"Jhon dodged, blade in hand as he reversed the attack."

Again, quick and dirty but at least a little more "action-y" pacing. Just to note - he cannot physically dodge and lurch simultaneously, so there's only an X and Y, no Z. :)

So, in essence, don't try to describe simultaneous. It's not worth the trouble because readers are smart enough to understand without being told, and really don't care much if an action is at the same time as another or two seconds later. There are much more important things to worry about in an action scene.

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updog
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Re: Action Writing

Postby updog » Tue Nov 07, 2017 12:08 pm

I don't see anything wrong with the way you wrote that. As a reader, if I was absorbed in the story already, I wouldn't be tripped up at all by that sentence. But of course it's hard to judge it properly when we're only seeing a tiny sample of the writing. It's possible, if your readers are all telling you the same thing, you may be trying to describe more than is necessary. Your character can "advance" on an opponent or "deflect" a blow without the exact motion of his feet and arms having to be described. As a reader, I know what it looks like when someone deflects a blow, so I'd already picture the way his body moves when he does that. I see it in my mind quite clearly.

Are you familiar with author Brandon Sanderson? His 5 second fight scenes take me 10 minutes to read, and he favors longer, complex sentences over short, simple ones. He gives a very detailed play by play of his fights. Check out the sample of chapter one in "Way of Kings" for an example of how he shows simultaneous moves in his action scenes. You can read chapter one without buying the book. https://www.amazon.com/Way-Kings-Brandon-Sanderson/dp/0765365278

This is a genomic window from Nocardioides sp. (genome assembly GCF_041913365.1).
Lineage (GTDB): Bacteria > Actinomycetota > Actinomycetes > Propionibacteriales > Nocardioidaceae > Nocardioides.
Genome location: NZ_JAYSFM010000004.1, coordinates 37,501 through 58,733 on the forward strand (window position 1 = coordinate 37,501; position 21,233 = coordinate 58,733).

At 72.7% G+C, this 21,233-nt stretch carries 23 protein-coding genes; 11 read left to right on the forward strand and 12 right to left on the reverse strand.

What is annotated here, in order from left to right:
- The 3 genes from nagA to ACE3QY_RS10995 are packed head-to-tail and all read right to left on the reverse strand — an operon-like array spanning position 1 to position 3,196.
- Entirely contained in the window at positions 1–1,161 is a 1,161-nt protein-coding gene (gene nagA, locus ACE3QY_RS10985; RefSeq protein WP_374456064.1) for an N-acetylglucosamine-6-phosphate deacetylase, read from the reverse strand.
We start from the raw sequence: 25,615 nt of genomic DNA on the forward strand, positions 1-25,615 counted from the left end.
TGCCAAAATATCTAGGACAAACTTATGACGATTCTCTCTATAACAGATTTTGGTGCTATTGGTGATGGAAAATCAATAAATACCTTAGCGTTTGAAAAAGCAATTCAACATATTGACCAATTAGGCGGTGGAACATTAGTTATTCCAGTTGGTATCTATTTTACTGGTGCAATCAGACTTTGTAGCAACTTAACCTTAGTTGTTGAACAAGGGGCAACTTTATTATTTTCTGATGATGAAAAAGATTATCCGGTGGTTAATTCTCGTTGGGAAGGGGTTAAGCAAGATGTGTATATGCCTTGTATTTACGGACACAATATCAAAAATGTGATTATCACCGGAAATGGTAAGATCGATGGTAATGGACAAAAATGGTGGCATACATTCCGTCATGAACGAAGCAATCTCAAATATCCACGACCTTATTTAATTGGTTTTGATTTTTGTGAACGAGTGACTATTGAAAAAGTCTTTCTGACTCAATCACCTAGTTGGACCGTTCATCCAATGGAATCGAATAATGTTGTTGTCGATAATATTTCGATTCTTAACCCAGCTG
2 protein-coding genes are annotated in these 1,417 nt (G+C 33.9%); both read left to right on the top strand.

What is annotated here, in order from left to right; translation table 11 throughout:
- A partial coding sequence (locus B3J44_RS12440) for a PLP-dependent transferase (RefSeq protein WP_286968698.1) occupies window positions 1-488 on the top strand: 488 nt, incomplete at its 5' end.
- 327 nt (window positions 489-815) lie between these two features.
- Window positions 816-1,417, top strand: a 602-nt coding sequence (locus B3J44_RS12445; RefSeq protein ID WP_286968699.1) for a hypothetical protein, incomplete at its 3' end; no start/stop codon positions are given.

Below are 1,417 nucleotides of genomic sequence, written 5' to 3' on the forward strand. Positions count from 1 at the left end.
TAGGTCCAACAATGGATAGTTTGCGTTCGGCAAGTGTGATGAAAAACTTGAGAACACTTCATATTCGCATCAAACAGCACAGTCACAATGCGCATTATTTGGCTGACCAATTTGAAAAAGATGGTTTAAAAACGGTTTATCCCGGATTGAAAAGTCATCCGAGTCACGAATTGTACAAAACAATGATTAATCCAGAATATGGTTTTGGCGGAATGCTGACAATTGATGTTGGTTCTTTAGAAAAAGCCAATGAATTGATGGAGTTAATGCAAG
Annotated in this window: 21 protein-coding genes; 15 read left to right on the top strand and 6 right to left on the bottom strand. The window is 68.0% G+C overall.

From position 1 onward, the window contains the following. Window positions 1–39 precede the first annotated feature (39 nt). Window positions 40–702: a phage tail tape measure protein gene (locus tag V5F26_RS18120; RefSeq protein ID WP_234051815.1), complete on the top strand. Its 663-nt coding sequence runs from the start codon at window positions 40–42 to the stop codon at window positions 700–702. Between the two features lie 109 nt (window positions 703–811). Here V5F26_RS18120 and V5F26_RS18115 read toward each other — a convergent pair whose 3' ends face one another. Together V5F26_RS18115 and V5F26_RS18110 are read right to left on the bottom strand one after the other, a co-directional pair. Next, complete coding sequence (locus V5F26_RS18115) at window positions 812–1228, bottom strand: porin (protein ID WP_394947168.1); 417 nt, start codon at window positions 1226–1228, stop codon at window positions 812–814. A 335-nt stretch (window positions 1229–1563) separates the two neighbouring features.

"Is it weird in here, or is it just me?" ~ Steven Wright



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Crono91
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Re: Action Writing

Postby Crono91 » Tue Nov 07, 2017 12:28 pm

Yeah, I don't quite get what you're asking.

Grabbing your sword, moving to the side to dodge, and then shooting forward are fluid motions, not simultaneous motions, unless this character is able to be more than one person.

One could grab their sword and dodge; however, I don't think I'd feel the need to make the reader seriously know it was at the exact same time. Most action readers are going to see it that way in their head. And if they don't, that's also not an issue. Readers are smart. When you said Jane couldn't keep up, they're going to understand how fluid Jhon is in his movements.

Updog pointed out a good read, if you really want to perfectly detail each action to your vision. But I'd say so harp on that sentence...
Be proud of your mistakes when they form from blinding passion. But now edit them.

rlago
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Re: Action Writing

Postby rlago » Tue Nov 07, 2017 1:20 pm

ostarella wrote:
> So, couple quick and very dirty examples:
Thank you for those samples. Yes, I do exploit this kind of inversion of sentences quite a lot, to avoid the monotonicity. The last bit, however, is more bound to this specific example.

Do you have any suggestions for the second example (the one starting with "Jhon crossed his wrists above his head..."), or would it be more or less the same?

ostarella wrote:
> So, in essence, don't try to describe simultaneous. It's not worth the
> trouble because readers are smart enough to understand without being told,
> and really don't care much if an action is at the same time as another or
> two seconds later. There are much more important things to worry about in
> an action scene.
(Please, read below).


updog wrote:
> Are you familiar with author Brandon Sanderson?
No, but from what you describe, that's exactly what I'm looking for! The amazon link doesn't show me the first chapter, but I found it here nevertheless:
https://www.tor.com/2010/06/10/prelude-to-the-stormlight-archive/

Crono91 wrote:
> Yeah, I don't quite get what you're asking.